Modern philosophy rises as the antithesis of ancient and medieval philosophy, and does this by virtue of the immanent principle. No longer God, but nature (or man), is considered the metaphysical absolute. Nature becomes divinized and is put in God's place. As a result, the explanation of all reality is sought in the principles of nature itself.

Immanentism pervades the whole of modern philosophy and is its characteristic property. However, the logical consequences which flow from immanentism developed slowly, and only with Kant and Idealism does immanentism become critical and conscious.

During the Renaissance, Rationalism and Empiricism, although based on immanentism, still affirmed the transcendence of God over nature and man. But this affirmation no longer forms part of philosophy, since an immanentist philosophy cannot, without being a contradiction in terms, find its outcome in transcendence.

The causes which determined the break of modern philosophy with ancient and medieval philosophy can be reduced to two:

  • The decadence of Scholasticism determined by Ockhamist nominalism; and
  • The development of the positive sciences.

Immanentism made its appearance in Greek philosophy with Stoicism and Neo-Platonism; during the Middle Ages it appeared with Scotus Erigena and Master Eckhart. Modern philosophy appeals to these historical precedents. Greek immanentism, in comparison with the great systems of Plato and Aristotle, represents but passing moments of crisis in the history and development of thought; the immanentism of the Middle Ages was defeated by the authority of the Church and Scholasticism. Modern immanentism, on the other hand, rising as it does on the decline of Scholasticism and with an attitude of disregard for all authority, has been able to pretend unto the present day to be the only philosophy.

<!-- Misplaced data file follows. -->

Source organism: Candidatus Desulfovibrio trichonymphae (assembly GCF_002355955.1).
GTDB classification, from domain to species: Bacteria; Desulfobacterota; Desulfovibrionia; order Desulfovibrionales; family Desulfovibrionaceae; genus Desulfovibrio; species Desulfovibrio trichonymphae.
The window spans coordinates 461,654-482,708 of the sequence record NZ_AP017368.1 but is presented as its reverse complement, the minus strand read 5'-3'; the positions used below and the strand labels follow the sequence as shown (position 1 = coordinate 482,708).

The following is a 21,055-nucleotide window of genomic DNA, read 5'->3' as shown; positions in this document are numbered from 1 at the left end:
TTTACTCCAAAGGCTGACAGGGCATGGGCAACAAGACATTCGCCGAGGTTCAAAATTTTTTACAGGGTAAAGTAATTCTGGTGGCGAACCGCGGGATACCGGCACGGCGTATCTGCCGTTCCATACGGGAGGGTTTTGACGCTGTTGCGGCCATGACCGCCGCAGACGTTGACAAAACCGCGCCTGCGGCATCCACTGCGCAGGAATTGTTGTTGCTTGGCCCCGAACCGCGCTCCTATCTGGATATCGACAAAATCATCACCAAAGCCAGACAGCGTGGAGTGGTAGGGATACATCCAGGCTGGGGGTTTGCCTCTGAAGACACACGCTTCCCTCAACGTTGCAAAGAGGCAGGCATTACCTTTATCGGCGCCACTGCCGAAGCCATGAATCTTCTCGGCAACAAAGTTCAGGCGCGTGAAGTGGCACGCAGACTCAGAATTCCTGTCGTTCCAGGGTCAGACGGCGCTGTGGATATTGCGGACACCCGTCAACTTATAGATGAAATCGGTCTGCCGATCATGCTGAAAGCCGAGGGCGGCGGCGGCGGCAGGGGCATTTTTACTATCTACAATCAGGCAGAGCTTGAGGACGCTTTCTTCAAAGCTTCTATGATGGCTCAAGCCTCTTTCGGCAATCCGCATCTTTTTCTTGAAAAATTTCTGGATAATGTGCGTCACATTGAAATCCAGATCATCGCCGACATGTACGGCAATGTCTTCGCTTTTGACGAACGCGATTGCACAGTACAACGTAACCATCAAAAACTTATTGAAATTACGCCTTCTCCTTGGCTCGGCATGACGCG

Another historical antecedent of modern philosophy is Latin Averroism with its principle of the double truth, according to which what is true in philosophy may be false in religion and vice versa. When in the progress of time it was no longer possible to sustain the logic of the principle of double truth, philosophers appealed to the principle of exclusion or isolation, according to which what was believed to be true in the philosophical field was affirmed exclusively, that is, without taking into account the truths of religion.

Modern philosophy, essentially immanentist, does not find its justification in pure speculation, but in scientific and empirical motives, and in the struggle against Scholasticism and against the authority of the Church. As a consequence, it became essentially atheistic.